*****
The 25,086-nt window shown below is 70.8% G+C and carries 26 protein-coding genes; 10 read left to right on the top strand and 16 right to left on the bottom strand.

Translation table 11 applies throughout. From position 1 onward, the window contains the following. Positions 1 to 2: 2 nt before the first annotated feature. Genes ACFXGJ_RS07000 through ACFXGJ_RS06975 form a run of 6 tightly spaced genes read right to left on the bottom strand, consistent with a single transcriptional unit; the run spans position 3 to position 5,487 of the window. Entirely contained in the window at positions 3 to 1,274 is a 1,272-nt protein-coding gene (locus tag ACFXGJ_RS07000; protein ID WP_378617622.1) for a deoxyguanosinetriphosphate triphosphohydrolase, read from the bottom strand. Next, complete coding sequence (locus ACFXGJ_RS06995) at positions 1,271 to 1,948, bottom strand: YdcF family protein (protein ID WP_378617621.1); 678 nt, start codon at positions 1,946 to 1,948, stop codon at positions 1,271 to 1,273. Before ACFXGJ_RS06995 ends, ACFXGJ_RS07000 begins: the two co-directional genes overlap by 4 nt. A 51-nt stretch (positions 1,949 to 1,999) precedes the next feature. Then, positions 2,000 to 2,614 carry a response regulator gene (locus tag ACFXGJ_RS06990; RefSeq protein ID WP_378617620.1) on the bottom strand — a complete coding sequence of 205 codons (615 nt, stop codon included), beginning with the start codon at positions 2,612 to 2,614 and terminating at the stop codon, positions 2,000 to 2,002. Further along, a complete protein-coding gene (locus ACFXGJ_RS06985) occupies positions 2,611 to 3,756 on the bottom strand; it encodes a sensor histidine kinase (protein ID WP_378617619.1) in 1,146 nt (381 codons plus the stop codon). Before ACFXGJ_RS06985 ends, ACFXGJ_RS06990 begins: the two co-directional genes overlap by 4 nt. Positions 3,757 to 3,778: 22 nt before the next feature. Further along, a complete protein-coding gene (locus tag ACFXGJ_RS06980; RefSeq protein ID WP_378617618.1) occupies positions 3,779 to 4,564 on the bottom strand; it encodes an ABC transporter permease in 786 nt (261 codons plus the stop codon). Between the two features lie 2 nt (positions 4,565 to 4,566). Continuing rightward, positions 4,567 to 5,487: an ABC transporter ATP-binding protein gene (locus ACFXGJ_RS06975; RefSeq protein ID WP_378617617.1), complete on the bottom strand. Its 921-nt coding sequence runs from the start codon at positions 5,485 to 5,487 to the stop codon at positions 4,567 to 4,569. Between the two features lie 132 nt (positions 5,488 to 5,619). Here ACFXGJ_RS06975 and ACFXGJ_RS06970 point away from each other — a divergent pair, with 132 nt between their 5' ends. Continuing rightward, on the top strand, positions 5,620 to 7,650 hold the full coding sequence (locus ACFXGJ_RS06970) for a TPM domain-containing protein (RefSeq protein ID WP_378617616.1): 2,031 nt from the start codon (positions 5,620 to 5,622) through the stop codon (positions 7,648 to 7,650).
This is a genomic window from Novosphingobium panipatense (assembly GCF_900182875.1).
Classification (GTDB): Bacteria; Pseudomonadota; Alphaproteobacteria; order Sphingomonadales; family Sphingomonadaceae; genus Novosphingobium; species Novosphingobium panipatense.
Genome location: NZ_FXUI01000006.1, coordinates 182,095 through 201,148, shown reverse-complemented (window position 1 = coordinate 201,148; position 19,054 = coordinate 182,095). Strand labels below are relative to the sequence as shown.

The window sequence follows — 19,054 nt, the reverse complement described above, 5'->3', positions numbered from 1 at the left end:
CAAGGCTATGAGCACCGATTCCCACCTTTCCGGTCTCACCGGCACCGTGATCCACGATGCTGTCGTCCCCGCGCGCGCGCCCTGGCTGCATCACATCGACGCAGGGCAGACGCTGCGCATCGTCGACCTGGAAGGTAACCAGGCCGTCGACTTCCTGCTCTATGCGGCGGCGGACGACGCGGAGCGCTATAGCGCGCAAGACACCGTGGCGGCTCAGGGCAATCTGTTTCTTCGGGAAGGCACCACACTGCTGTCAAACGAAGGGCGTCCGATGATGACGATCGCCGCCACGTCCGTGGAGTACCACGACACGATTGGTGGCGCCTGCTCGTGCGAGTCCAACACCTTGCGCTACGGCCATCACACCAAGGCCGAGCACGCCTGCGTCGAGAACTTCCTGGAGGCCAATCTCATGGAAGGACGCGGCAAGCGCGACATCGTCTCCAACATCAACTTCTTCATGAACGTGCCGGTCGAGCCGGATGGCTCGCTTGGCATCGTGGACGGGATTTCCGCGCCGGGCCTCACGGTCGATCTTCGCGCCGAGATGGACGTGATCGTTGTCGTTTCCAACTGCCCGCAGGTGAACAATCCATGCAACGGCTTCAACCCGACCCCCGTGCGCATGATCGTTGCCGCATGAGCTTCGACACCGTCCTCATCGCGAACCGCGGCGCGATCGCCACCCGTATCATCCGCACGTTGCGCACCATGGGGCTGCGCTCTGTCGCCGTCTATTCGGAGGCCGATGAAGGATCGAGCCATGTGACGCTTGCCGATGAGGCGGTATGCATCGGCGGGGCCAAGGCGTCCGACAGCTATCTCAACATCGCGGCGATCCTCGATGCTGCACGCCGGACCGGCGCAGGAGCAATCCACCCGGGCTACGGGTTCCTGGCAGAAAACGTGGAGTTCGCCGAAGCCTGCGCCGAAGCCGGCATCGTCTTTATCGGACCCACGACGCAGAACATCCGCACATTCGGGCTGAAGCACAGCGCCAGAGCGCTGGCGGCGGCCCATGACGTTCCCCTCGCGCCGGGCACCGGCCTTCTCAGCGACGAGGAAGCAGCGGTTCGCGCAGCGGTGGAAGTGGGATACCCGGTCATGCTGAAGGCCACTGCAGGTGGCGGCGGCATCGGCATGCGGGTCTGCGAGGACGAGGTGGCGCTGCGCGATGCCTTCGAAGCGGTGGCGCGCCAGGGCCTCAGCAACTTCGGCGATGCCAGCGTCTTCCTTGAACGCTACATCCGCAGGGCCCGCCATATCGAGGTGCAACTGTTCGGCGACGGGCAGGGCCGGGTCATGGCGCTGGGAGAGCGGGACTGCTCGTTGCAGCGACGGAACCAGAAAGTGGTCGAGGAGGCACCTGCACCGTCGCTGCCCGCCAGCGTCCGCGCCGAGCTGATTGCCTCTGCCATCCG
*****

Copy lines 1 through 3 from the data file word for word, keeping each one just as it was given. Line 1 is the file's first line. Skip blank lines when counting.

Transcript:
The 25,086-nt window shown below is 70.8% G+C and carries 26 protein-coding genes; 10 read left to right on the top strand and 16 right to left on the bottom strand.

Translation table 11 applies throughout. From position 1 onward, the window contains the following. Positions 1 to 2: 2 nt before the first annotated feature. Genes ACFXGJ_RS07000 through ACFXGJ_RS06975 form a run of 6 tightly spaced genes read right to left on the bottom strand, consistent with a single transcriptional unit; the run spans position 3 to position 5,487 of the window. Entirely contained in the window at positions 3 to 1,274 is a 1,272-nt protein-coding gene (locus tag ACFXGJ_RS07000; protein ID WP_378617622.1) for a deoxyguanosinetriphosphate triphosphohydrolase, read from the bottom strand. Next, complete coding sequence (locus ACFXGJ_RS06995) at positions 1,271 to 1,948, bottom strand: YdcF family protein (protein ID WP_378617621.1); 678 nt, start codon at positions 1,946 to 1,948, stop codon at positions 1,271 to 1,273. Before ACFXGJ_RS06995 ends, ACFXGJ_RS07000 begins: the two co-directional genes overlap by 4 nt. A 51-nt stretch (positions 1,949 to 1,999) precedes the next feature. Then, positions 2,000 to 2,614 carry a response regulator gene (locus tag ACFXGJ_RS06990; RefSeq protein ID WP_378617620.1) on the bottom strand — a complete coding sequence of 205 codons (615 nt, stop codon included), beginning with the start codon at positions 2,612 to 2,614 and terminating at the stop codon, positions 2,000 to 2,002. Further along, a complete protein-coding gene (locus ACFXGJ_RS06985) occupies positions 2,611 to 3,756 on the bottom strand; it encodes a sensor histidine kinase (protein ID WP_378617619.1) in 1,146 nt (381 codons plus the stop codon). Before ACFXGJ_RS06985 ends, ACFXGJ_RS06990 begins: the two co-directional genes overlap by 4 nt. Positions 3,757 to 3,778: 22 nt before the next feature. Further along, a complete protein-coding gene (locus tag ACFXGJ_RS06980; RefSeq protein ID WP_378617618.1) occupies positions 3,779 to 4,564 on the bottom strand; it encodes an ABC transporter permease in 786 nt (261 codons plus the stop codon). Between the two features lie 2 nt (positions 4,565 to 4,566). Continuing rightward, positions 4,567 to 5,487: an ABC transporter ATP-binding protein gene (locus ACFXGJ_RS06975; RefSeq protein ID WP_378617617.1), complete on the bottom strand. Its 921-nt coding sequence runs from the start codon at positions 5,485 to 5,487 to the stop codon at positions 4,567 to 4,569. Between the two features lie 132 nt (positions 5,488 to 5,619). Here ACFXGJ_RS06975 and ACFXGJ_RS06970 point away from each other — a divergent pair, with 132 nt between their 5' ends. Continuing rightward, on the top strand, positions 5,620 to 7,650 hold the full coding sequence (locus ACFXGJ_RS06970) for a TPM domain-containing protein (RefSeq protein ID WP_378617616.1): 2,031 nt from the start codon (positions 5,620 to 5,622) through the stop codon (positions 7,648 to 7,650).
This is a genomic window from Novosphingobium panipatense (assembly GCF_900182875.1).